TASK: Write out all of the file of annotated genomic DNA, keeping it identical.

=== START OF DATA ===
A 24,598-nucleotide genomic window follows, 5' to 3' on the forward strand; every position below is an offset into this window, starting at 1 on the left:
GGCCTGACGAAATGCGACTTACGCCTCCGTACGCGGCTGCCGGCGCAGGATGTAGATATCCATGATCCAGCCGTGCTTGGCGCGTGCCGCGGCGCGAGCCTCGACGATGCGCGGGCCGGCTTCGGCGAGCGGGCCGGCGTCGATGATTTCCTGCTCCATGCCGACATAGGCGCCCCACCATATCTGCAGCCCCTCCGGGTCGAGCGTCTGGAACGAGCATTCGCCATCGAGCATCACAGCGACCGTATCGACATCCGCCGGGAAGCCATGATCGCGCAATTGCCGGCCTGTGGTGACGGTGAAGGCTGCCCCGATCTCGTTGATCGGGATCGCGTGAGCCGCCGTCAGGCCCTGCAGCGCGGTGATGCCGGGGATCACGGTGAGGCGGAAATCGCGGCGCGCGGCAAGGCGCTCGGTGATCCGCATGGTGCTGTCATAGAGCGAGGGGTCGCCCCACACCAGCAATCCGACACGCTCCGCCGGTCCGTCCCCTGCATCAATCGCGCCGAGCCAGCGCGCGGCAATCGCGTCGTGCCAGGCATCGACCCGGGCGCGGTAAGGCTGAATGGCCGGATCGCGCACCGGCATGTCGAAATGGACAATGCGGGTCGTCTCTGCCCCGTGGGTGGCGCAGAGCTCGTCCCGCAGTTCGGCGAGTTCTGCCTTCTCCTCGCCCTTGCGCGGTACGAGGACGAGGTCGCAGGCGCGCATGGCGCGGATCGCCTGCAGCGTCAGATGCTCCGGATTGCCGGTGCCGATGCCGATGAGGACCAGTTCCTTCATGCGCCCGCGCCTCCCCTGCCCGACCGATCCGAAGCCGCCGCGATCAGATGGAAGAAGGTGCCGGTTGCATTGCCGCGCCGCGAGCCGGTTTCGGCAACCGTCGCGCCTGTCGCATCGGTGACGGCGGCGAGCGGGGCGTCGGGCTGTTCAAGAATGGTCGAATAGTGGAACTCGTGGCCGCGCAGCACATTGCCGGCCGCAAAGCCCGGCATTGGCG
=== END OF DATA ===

A 24,598-nucleotide genomic window follows, 5' to 3' on the forward strand; every position below is an offset into this window, starting at 1 on the left:
GGCCTGACGAAATGCGACTTACGCCTCCGTACGCGGCTGCCGGCGCAGGATGTAGATATCCATGATCCAGCCGTGCTTGGCGCGTGCCGCGGCGCGAGCCTCGACGATGCGCGGGCCGGCTTCGGCGAGCGGGCCGGCGTCGATGATTTCCTGCTCCATGCCGACATAGGCGCCCCACCATATCTGCAGCCCCTCCGGGTCGAGCGTCTGGAACGAGCATTCGCCATCGAGCATCACAGCGACCGTATCGACATCCGCCGGGAAGCCATGATCGCGCAATTGCCGGCCTGTGGTGACGGTGAAGGCTGCCCCGATCTCGTTGATCGGGATCGCGTGAGCCGCCGTCAGGCCCTGCAGCGCGGTGATGCCGGGGATCACGGTGAGGCGGAAATCGCGGCGCGCGGCAAGGCGCTCGGTGATCCGCATGGTGCTGTCATAGAGCGAGGGGTCGCCCCACACCAGCAATCCGACACGCTCCGCCGGTCCGTCCCCTGCATCAATCGCGCCGAGCCAGCGCGCGGCAATCGCGTCGTGCCAGGCATCGACCCGGGCGCGGTAAGGCTGAATGGCCGGATCGCGCACCGGCATGTCGAAATGGACAATGCGGGTCGTCTCTGCCCCGTGGGTGGCGCAGAGCTCGTCCCGCAGTTCGGCGAGTTCTGCCTTCTCCTCGCCCTTGCGCGGTACGAGGACGAGGTCGCAGGCGCGCATGGCGCGGATCGCCTGCAGCGTCAGATGCTCCGGATTGCCGGTGCCGATGCCGATGAGGACCAGTTCCTTCATGCGCCCGCGCCTCCCCTGCCCGACCGATCCGAAGCCGCCGCGATCAGATGGAAGAAGGTGCCGGTTGCATTGCCGCGCCGCGAGCCGGTTTCGGCAACCGTCGCGCCTGTCGCATCGGTGACGGCGGCGAGCGGGGCGTCGGGCTGTTCAAGAATGGTCGAATAGTGGAACTCGTGGCCGCGCAGCACATTGCCGGCCGCAAAGCCCGGCATTGGCG